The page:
August 8, 2014
How much is too much memory?
TL;DR you can never have too much memory unless you have a 32bit OS then you are limited to 3.5 GB of memory
Memory is a very important part of a PC. the best way to describe RAM I have found is using a table and open books where the open books represent programs. The amount of RAM you have is the size of said table. The larger the table the more books you can have open at one time. The more RAM you have the more programs you can have running. The only time you would ever be limited is if your are running a 32 bit OS, because you can not use more than 3.5 GB of ram with a 32bit OS. with a 64 bit OS you can use a lot more. Theoretically 16 exabytes or 17.2 billion gigabytes is the limit. however the operating system(in this case windows) will limit your amount of RAM as follows.
- Windows 8 Enterprise 512 GB
- Windows 8 Professional 512 GB
- Windows 8 128 GB
- Windows 7 Ultimate 192 GB
- Windows 7 Enterprise 192 GB
- Windows 7 Professional 192 GB
- Windows 7 Home Premium 16 GB
- Windows 7 Home Basic 8 GB
Suppose you have a computer with 16 GB of memory. If the computer is usually using about 4 GB of memory and never reaches 8 GB. You may end up asking would the computer run as equally fast by removing half of the 16 GB and working with only 8 GB or memory.
The quick and dirty answer is no, because the operating system can use the extra RAM as disk cache, which speeds up access to data on the disk. Extra RAM will not make CPU-bound computations (not involving much disk I/O) faster though.
The more precise answer is as follows:
Below is an example from a computer with 24 GB of RAM. Even though only 7 GB is currently allocated as “In Use” memory, another 10 GB is allocated as “Standby” memory and contains data that may or may not be read again. If it is read, it will make your computer faster. The “Free” memory is not being utilized whatsoever at the moment.
Beginning on the left, in gray, is the Hardware Reserved list, which shows the amount of memory reserved for hardware. This list represents the amount of memory that the various hardware devices installed in your system have reserved so that they can communicate with the operating system. Of course, memory reserved for hardware is essentially locked and as such is not available to the memory manager.
Typically, the amount of Hardware Reserved memory ranges from 10MB to 70MB but can vary depending on the system’s hardware configuration and might be several hundred MB. Examples of components that can affect the amount of memory reserved include:
- System BIOS
- Motherboard resources, such as I/O advanced programmable interrupt controller (APIC)
- Sound cards or any other devices that require memory-mapped I/O
- PCI Express (PCIe) bus
- Video card
- Various chipsets
- Flash devices
The In Use list, shown in green in Figure C, represents the amount of memory being used by the operating system, drivers, and the various running processes. In Use memory is calculated by adding the sizes of the Modified, Standby, and Free values and subtracting this from the amount of recognized memory, which is listed as Total in the section just below the graph. The Total memory is calculated by subtracting any Hardware Reserved memory from the Installed RAM.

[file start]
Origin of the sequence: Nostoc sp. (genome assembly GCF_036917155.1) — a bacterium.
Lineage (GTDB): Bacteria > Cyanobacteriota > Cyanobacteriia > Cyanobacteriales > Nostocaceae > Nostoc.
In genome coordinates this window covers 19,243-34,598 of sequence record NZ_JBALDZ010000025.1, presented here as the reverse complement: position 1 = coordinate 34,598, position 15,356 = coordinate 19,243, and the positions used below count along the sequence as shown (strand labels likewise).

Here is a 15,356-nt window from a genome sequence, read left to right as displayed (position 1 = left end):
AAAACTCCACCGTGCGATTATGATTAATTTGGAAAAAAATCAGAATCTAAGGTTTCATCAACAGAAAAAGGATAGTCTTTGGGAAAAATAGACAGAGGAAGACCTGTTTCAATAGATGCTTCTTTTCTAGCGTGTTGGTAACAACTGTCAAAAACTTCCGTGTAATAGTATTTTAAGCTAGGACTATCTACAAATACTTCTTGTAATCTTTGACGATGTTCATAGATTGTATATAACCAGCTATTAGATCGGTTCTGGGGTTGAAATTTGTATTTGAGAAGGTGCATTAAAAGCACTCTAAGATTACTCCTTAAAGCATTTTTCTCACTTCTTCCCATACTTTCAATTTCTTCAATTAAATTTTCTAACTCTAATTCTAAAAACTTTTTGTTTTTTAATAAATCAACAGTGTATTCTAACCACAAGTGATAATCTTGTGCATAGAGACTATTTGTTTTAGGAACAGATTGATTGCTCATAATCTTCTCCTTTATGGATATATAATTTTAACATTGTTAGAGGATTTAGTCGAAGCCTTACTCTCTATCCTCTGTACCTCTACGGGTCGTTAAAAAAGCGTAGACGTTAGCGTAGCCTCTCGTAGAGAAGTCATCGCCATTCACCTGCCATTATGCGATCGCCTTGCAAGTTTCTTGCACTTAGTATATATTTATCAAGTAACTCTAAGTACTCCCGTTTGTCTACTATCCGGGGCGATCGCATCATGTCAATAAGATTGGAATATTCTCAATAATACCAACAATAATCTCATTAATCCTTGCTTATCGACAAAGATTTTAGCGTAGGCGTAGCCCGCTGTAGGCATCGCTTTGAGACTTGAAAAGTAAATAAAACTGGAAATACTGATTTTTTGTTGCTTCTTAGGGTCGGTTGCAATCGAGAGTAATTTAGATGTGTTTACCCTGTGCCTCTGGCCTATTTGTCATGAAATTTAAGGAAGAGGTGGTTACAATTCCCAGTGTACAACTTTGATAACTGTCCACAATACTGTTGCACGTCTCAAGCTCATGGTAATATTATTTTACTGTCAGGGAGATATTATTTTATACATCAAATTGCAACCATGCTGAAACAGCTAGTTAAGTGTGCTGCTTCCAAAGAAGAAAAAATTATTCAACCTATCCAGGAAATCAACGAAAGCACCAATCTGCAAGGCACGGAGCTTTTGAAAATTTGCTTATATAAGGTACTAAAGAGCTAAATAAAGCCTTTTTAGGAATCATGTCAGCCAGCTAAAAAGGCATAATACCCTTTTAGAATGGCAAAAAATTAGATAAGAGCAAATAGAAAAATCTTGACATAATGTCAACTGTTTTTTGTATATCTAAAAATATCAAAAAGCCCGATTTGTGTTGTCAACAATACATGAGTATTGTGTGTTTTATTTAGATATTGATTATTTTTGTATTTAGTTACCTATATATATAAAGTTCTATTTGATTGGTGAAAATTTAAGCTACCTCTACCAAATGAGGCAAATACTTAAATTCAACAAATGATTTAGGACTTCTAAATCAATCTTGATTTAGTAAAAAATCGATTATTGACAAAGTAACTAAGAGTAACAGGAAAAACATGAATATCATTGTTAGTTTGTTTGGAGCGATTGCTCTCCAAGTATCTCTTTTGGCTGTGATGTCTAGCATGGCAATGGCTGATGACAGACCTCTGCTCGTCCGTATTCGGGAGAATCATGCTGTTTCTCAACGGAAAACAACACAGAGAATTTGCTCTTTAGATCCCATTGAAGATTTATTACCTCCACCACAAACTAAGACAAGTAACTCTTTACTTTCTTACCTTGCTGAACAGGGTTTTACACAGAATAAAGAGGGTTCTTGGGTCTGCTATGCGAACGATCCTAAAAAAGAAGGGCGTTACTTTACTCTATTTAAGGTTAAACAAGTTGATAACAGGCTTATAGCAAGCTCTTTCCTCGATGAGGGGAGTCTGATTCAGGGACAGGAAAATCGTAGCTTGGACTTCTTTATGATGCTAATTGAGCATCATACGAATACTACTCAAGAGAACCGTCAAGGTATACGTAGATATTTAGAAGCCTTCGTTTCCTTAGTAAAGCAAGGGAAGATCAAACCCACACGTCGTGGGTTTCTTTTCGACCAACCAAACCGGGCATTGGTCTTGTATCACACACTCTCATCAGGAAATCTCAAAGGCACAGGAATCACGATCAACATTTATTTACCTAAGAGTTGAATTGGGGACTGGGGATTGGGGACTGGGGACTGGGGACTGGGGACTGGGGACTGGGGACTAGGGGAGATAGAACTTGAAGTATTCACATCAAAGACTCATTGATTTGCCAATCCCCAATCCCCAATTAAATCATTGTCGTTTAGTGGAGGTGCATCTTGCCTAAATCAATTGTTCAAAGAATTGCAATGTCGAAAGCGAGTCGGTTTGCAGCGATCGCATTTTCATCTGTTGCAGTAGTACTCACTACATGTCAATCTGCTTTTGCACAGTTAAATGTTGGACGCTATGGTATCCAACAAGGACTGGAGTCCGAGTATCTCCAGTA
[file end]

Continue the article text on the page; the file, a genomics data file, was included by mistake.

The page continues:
Shown in orange, the Modified list represents the pages of memory that contain data that has been modified but not been accessed for a while. As such it is not technically in use but can still be pulled into service quickly if needed. If memory in the Modified list has not been accessed in a long time, the memory manager will write the page to disk and then move it to the Standby list.
The Standby list, which is shown in blue, contains pages that have been removed from process working sets but are still linked to their respective working sets. As such, Standby list is essentially a cache. However, memory pages in the Standby list are prioritized in a range of 0-7, with 7 being the highest. Essentially, a page related to a high-priority process will receive a high-priority level in the Standby list.
For example, processes that are Shareable will be a high priority and pages associated with these Shareable processes will have the highest priority in the Standby list.
Now, if a process needs a page that is associated with the process and that page is now in the Standby list, the memory manager immediately returns the page to that process’ working set. However, all pages on the Standby list are available for memory allocation requests from any process. When a process requests additional memory and there is not enough memory in the Free list, the memory manager checks the page’s priority and will take a page with a low priority from the Standby list, initialize it, and allocate it to that process.
The Free list, shown in light blue, contains pages of memory that have not yet been allocated to a process or were previously allocated but returned to the memory manager when the process ended. (While “not yet been allocated” and “previously allocated” memory both show in the Free part of this bar graph, the “not yet been allocated” pages are actually part of another list called the Zero Page list. These are so-called because they have been initialized to zero and are ready for use when the memory manager needs a new page.)